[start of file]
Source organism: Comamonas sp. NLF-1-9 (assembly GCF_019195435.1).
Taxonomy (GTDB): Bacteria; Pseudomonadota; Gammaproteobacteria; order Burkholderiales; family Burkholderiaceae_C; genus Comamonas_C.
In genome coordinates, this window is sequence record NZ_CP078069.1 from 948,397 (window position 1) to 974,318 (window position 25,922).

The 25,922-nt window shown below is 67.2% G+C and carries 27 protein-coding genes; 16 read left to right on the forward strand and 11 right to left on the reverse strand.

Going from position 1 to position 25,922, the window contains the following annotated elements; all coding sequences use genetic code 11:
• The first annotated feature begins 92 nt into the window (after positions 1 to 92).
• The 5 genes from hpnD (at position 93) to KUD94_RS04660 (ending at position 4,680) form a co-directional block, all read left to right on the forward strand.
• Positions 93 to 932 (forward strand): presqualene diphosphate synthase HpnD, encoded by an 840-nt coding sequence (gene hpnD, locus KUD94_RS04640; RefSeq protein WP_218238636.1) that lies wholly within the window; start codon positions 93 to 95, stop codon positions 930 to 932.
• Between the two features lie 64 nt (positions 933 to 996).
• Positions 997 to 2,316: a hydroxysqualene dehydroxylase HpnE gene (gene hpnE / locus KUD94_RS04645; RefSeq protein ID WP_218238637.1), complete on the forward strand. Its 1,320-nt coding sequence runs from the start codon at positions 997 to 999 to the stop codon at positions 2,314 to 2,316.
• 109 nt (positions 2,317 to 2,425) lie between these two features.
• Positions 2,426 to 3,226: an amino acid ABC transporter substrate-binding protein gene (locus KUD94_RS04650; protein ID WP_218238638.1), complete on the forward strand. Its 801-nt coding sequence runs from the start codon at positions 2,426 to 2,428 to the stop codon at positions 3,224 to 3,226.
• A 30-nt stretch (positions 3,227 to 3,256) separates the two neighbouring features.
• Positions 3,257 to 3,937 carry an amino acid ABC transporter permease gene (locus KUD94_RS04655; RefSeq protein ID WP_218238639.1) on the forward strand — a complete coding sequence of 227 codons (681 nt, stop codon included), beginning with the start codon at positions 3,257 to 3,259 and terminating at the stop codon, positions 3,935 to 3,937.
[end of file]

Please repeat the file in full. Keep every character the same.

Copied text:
Source organism: Comamonas sp. NLF-1-9 (assembly GCF_019195435.1).
Taxonomy (GTDB): Bacteria; Pseudomonadota; Gammaproteobacteria; order Burkholderiales; family Burkholderiaceae_C; genus Comamonas_C.
In genome coordinates, this window is sequence record NZ_CP078069.1 from 948,397 (window position 1) to 974,318 (window position 25,922).

The 25,922-nt window shown below is 67.2% G+C and carries 27 protein-coding genes; 16 read left to right on the forward strand and 11 right to left on the reverse strand.

Going from position 1 to position 25,922, the window contains the following annotated elements; all coding sequences use genetic code 11:
• The first annotated feature begins 92 nt into the window (after positions 1 to 92).
• The 5 genes from hpnD (at position 93) to KUD94_RS04660 (ending at position 4,680) form a co-directional block, all read left to right on the forward strand.
• Positions 93 to 932 (forward strand): presqualene diphosphate synthase HpnD, encoded by an 840-nt coding sequence (gene hpnD, locus KUD94_RS04640; RefSeq protein WP_218238636.1) that lies wholly within the window; start codon positions 93 to 95, stop codon positions 930 to 932.
• Between the two features lie 64 nt (positions 933 to 996).
• Positions 997 to 2,316: a hydroxysqualene dehydroxylase HpnE gene (gene hpnE / locus KUD94_RS04645; RefSeq protein ID WP_218238637.1), complete on the forward strand. Its 1,320-nt coding sequence runs from the start codon at positions 997 to 999 to the stop codon at positions 2,314 to 2,316.
• 109 nt (positions 2,317 to 2,425) lie between these two features.
• Positions 2,426 to 3,226: an amino acid ABC transporter substrate-binding protein gene (locus KUD94_RS04650; protein ID WP_218238638.1), complete on the forward strand. Its 801-nt coding sequence runs from the start codon at positions 2,426 to 2,428 to the stop codon at positions 3,224 to 3,226.
• A 30-nt stretch (positions 3,227 to 3,256) separates the two neighbouring features.
• Positions 3,257 to 3,937 carry an amino acid ABC transporter permease gene (locus KUD94_RS04655; RefSeq protein ID WP_218238639.1) on the forward strand — a complete coding sequence of 227 codons (681 nt, stop codon included), beginning with the start codon at positions 3,257 to 3,259 and terminating at the stop codon, positions 3,935 to 3,937.